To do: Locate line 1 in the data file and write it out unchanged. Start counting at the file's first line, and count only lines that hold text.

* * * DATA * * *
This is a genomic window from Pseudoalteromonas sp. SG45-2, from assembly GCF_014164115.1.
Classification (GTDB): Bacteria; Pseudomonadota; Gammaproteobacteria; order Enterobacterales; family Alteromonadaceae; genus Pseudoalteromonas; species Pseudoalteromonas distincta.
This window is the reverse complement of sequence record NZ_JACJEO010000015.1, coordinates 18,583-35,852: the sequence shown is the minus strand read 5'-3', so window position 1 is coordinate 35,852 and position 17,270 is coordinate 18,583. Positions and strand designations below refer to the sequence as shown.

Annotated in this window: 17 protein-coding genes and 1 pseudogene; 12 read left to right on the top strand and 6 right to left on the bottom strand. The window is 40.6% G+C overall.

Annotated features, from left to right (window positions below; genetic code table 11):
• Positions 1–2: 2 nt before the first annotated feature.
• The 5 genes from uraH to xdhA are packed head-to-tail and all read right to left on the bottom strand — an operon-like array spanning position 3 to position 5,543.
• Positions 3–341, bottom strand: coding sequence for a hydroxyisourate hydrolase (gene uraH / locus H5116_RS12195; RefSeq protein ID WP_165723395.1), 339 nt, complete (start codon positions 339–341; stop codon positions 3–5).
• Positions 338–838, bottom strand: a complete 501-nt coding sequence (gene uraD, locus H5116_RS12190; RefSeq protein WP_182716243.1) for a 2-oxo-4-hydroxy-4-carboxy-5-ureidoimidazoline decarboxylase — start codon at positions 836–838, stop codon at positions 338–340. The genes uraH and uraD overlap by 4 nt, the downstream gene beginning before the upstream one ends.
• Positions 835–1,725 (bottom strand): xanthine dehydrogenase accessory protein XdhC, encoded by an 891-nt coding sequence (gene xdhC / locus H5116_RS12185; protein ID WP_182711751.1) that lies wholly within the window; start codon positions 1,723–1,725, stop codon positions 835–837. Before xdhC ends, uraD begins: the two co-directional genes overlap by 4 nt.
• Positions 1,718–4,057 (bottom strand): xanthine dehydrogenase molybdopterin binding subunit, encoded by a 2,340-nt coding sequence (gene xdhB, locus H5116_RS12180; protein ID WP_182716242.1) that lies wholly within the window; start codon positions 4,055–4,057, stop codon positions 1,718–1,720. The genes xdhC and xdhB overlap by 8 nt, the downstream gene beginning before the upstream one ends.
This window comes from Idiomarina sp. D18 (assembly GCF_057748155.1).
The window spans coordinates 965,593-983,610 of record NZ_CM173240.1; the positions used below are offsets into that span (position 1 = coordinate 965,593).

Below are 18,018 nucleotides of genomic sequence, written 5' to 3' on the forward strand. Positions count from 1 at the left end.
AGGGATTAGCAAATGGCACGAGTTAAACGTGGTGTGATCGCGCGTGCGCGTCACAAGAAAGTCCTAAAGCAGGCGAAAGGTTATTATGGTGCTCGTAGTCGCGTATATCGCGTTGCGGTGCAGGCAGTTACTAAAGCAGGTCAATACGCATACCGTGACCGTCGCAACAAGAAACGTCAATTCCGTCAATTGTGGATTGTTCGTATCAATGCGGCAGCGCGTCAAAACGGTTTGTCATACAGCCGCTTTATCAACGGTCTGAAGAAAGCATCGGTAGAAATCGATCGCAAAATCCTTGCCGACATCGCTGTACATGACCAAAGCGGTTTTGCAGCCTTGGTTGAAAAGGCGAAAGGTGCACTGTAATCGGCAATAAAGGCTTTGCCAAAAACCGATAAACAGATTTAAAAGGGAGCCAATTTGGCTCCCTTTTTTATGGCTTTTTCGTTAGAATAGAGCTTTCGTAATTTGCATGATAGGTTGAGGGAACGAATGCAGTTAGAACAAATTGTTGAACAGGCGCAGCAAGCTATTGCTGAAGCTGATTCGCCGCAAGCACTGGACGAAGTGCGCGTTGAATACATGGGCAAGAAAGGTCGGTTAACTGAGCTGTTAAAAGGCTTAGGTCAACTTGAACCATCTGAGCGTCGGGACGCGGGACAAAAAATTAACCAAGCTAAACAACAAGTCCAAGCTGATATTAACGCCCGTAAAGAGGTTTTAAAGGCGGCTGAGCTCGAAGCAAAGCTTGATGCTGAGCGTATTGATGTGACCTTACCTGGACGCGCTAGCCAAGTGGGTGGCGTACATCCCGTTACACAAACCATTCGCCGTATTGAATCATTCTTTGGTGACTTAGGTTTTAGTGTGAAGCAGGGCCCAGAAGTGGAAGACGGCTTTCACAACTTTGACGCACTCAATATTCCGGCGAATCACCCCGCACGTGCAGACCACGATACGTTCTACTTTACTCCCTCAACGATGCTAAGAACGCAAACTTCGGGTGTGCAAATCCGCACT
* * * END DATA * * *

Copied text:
This is a genomic window from Pseudoalteromonas sp. SG45-2, from assembly GCF_014164115.1.